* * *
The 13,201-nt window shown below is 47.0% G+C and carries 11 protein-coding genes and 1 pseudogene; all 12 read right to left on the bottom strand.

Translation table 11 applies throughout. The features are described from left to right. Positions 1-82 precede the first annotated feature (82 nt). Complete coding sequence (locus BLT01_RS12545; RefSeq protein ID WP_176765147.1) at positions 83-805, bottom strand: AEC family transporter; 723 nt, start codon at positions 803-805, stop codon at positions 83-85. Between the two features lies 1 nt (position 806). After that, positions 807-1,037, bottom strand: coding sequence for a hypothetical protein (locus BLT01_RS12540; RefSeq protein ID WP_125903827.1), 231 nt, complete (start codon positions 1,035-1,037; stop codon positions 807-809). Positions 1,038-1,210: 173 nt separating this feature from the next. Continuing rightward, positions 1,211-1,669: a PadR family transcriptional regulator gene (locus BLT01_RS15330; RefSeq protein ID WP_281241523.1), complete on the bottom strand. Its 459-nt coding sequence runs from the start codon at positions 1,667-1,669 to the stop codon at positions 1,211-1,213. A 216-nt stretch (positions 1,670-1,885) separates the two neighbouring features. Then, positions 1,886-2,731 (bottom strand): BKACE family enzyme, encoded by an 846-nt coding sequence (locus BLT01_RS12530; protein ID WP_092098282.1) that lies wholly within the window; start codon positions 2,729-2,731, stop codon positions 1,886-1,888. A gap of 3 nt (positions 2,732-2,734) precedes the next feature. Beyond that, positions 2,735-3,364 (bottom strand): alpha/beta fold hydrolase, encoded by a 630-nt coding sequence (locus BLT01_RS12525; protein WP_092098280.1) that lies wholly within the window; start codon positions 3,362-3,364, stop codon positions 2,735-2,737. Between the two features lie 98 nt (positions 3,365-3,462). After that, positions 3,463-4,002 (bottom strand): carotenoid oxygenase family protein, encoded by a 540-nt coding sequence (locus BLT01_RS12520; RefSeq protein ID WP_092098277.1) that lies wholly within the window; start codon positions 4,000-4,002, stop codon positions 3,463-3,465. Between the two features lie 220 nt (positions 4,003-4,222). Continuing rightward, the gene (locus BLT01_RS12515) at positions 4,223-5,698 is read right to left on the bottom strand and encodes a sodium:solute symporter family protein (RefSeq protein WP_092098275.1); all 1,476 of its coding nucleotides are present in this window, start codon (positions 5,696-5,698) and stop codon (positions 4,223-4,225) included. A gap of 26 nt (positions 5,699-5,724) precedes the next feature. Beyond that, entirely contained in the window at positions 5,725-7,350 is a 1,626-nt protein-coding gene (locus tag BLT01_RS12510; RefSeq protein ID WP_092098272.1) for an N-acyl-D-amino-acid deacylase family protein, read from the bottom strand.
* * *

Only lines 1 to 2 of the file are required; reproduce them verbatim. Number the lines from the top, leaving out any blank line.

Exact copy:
The 13,201-nt window shown below is 47.0% G+C and carries 11 protein-coding genes and 1 pseudogene; all 12 read right to left on the bottom strand.

Translation table 11 applies throughout. The features are described from left to right. Positions 1-82 precede the first annotated feature (82 nt). Complete coding sequence (locus BLT01_RS12545; RefSeq protein ID WP_176765147.1) at positions 83-805, bottom strand: AEC family transporter; 723 nt, start codon at positions 803-805, stop codon at positions 83-85. Between the two features lies 1 nt (position 806). After that, positions 807-1,037, bottom strand: coding sequence for a hypothetical protein (locus BLT01_RS12540; RefSeq protein ID WP_125903827.1), 231 nt, complete (start codon positions 1,035-1,037; stop codon positions 807-809). Positions 1,038-1,210: 173 nt separating this feature from the next. Continuing rightward, positions 1,211-1,669: a PadR family transcriptional regulator gene (locus BLT01_RS15330; RefSeq protein ID WP_281241523.1), complete on the bottom strand. Its 459-nt coding sequence runs from the start codon at positions 1,667-1,669 to the stop codon at positions 1,211-1,213. A 216-nt stretch (positions 1,670-1,885) separates the two neighbouring features. Then, positions 1,886-2,731 (bottom strand): BKACE family enzyme, encoded by an 846-nt coding sequence (locus BLT01_RS12530; protein ID WP_092098282.1) that lies wholly within the window; start codon positions 2,729-2,731, stop codon positions 1,886-1,888. A gap of 3 nt (positions 2,732-2,734) precedes the next feature. Beyond that, positions 2,735-3,364 (bottom strand): alpha/beta fold hydrolase, encoded by a 630-nt coding sequence (locus BLT01_RS12525; protein WP_092098280.1) that lies wholly within the window; start codon positions 3,362-3,364, stop codon positions 2,735-2,737. Between the two features lie 98 nt (positions 3,365-3,462). After that, positions 3,463-4,002 (bottom strand): carotenoid oxygenase family protein, encoded by a 540-nt coding sequence (locus BLT01_RS12520; RefSeq protein ID WP_092098277.1) that lies wholly within the window; start codon positions 4,000-4,002, stop codon positions 3,463-3,465. Between the two features lie 220 nt (positions 4,003-4,222). Continuing rightward, the gene (locus BLT01_RS12515) at positions 4,223-5,698 is read right to left on the bottom strand and encodes a sodium:solute symporter family protein (RefSeq protein WP_092098275.1); all 1,476 of its coding nucleotides are present in this window, start codon (positions 5,696-5,698) and stop codon (positions 4,223-4,225) included. A gap of 26 nt (positions 5,699-5,724) precedes the next feature. Beyond that, entirely contained in the window at positions 5,725-7,350 is a 1,626-nt protein-coding gene (locus tag BLT01_RS12510; RefSeq protein ID WP_092098272.1) for an N-acyl-D-amino-acid deacylase family protein, read from the bottom strand.